“The best part of the job, I think, is the look in people’s eyes when they think I’m the actual thing,” Graves says. “For the near second when you see the amazement in people’s eyes, there’s nothing like it.” But that doesn’t mean everyone who sees him is a fan: Graves is used to being a punching bag for the president’s detractors. “There’s always people who ... want to take [their frustrations] out on me because I’m the closest they’ll ever get to him,” Graves says. “One woman was spewing vile at me. ... It wasn’t profane, but it was vicious, so I just had to walk away.”
On the job, he has to draw the line between what Graves thinks and what Obama would say. And with great power (or at least the impersonation of it) comes great responsibility.
“There are some people who would want me to do something very un-presidential — like holding up a sign saying ‘pro-marijuana’ — but I treat it with the most respect I can give it,” Graves says. “You don’t want to totally disrespect the office of the president, because it is the highest office in the land. If I’m walking around being totally disrespected, you kind of lose the shine, and that’s very important in playing the president of the United States.”
Graves has never come face to face with the man he impersonates. But back in the simpler days of the mid-1990s, before 9/11, reaching the big man was a little easier.
Bob Heck had started playing Bill Clinton in a variety show in 1992. After the election, Heck was hired by a public relations firm that wanted shots of Heck-as-Clinton in front of the White House. “But instead, being the subversive dude that I am, I said, ‘Why don’t we go in?’ ” he recalls.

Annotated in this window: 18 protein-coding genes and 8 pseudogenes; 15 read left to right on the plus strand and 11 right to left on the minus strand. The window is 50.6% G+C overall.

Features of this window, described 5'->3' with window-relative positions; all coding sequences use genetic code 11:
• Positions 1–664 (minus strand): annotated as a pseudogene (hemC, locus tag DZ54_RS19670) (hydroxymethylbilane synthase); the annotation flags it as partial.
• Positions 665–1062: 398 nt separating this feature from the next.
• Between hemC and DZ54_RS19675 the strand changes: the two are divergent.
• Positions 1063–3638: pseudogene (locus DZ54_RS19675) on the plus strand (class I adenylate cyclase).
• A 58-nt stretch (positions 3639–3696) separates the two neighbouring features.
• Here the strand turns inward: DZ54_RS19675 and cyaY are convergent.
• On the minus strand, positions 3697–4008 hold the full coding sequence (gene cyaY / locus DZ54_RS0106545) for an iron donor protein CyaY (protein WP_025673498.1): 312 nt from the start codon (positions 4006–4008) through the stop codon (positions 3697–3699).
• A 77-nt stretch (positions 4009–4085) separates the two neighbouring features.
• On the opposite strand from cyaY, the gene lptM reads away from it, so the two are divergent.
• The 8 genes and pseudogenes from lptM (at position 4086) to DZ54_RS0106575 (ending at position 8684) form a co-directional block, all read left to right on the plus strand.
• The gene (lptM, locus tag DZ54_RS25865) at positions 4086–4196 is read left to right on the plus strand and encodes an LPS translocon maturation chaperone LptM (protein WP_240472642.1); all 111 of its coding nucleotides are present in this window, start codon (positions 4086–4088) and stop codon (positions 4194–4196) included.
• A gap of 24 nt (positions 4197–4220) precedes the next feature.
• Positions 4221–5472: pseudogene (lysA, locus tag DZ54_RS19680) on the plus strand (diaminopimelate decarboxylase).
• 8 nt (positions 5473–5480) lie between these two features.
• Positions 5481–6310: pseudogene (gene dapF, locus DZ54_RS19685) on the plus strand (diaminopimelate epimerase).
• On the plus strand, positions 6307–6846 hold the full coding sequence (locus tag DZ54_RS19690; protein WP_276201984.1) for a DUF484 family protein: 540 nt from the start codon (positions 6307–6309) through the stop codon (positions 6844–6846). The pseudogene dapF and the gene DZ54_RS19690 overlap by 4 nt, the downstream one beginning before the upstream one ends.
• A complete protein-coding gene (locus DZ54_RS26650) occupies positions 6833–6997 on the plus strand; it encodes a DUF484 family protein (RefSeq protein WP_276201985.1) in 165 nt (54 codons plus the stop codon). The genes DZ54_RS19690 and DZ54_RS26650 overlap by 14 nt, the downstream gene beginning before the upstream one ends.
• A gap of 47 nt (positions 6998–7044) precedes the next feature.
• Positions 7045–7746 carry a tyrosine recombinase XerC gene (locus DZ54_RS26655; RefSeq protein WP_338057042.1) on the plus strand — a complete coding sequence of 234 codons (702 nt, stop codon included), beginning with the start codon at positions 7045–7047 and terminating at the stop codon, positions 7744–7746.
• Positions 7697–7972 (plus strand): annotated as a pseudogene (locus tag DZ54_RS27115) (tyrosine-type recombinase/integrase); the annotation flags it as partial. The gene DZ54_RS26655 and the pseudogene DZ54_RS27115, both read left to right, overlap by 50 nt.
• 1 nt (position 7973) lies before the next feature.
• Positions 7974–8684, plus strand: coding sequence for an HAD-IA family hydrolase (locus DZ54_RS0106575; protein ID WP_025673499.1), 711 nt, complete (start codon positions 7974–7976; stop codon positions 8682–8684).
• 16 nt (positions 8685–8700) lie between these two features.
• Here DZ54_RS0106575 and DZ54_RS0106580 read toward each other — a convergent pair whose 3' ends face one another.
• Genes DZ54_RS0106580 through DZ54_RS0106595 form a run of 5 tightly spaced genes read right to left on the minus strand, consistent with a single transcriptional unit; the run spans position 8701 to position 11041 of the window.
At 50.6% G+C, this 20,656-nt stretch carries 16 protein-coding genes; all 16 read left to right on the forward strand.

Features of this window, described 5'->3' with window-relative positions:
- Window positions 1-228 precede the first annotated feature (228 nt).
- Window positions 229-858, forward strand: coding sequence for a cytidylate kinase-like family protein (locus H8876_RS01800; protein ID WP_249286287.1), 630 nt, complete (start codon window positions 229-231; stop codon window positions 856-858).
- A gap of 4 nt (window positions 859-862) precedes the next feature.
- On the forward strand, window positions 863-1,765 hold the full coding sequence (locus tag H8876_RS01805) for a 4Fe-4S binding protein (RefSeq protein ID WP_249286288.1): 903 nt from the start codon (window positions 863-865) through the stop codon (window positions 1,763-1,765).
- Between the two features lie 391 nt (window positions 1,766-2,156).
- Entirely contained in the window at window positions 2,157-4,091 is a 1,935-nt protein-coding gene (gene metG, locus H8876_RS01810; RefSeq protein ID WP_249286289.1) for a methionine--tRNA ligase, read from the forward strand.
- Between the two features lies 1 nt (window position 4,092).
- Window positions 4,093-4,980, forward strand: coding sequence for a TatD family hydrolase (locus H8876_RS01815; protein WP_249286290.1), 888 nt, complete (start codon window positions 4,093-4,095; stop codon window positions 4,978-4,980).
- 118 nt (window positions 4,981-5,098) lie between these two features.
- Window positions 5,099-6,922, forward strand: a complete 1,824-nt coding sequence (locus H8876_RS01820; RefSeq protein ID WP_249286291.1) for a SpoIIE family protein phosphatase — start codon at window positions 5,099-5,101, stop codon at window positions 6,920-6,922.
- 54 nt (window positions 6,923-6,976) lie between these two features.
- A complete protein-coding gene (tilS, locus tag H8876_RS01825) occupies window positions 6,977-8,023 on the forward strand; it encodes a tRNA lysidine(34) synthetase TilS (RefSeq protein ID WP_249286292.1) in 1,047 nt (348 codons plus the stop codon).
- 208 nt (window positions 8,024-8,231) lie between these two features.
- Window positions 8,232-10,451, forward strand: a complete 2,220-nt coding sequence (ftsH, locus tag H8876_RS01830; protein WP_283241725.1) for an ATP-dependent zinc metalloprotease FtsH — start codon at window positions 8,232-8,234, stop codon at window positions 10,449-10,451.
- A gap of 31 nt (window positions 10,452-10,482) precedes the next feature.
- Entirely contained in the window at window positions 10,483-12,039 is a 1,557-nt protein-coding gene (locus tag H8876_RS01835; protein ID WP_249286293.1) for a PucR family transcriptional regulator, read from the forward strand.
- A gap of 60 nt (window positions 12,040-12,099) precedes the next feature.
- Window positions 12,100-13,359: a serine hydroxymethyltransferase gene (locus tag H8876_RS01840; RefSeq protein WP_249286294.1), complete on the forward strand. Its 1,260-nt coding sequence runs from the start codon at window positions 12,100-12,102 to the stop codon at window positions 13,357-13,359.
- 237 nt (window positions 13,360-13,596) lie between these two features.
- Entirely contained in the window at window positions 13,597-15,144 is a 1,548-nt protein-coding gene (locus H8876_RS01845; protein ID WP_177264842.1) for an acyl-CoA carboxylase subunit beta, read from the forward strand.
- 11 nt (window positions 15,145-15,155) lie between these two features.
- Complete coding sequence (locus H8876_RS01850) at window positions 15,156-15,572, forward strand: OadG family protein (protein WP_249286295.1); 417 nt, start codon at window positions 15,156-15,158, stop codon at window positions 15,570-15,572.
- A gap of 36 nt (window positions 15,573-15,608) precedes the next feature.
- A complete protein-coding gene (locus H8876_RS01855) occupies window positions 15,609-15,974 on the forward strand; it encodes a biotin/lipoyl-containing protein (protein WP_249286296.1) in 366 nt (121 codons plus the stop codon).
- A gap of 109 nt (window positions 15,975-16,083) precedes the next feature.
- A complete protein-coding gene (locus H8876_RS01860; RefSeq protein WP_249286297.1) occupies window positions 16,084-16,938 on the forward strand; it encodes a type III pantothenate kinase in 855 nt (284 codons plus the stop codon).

No Salahi-style maneuvering was required: Heck asked a Secret Service agent if he could meet Clinton. The agent took his information, ran a quick background check and let Heck join the line to meet the newly minted president, who was greeting guests during his second day in office.
“I get off the line — they thought I was hired, and nobody stopped me,” Heck says. “I was kissing babies; I was posing. So I got to the head of the line, and Clinton turns. I’ll never forget his face. He looked bewildered.”
After hearing who he was, Heck remembers Clinton responded: “ ‘Damn, that’s good.’ ”
Clinton is just one of the characters played by the 58-year-old, who lives in Baltimore and was “Bob the Vid Tech” on a children’s show of the same name on Maryland Public Television. An animated talker and avid performer, Heck easily goes from one recognizable voice to the next, proving perhaps that impersonation is more about what doesn’t meet the eye. A self-proclaimed “jack-of-all-trades, master of none,” he says his greatest talent is his ability to imitate voices. Although you wouldn’t walk into a bar and mistake Heck for any of the people he impersonates, if you close your eyes and listen to him speak, you’d swear you were being questioned by Larry King himself or awaiting your fate in Donald Trump’s boardroom.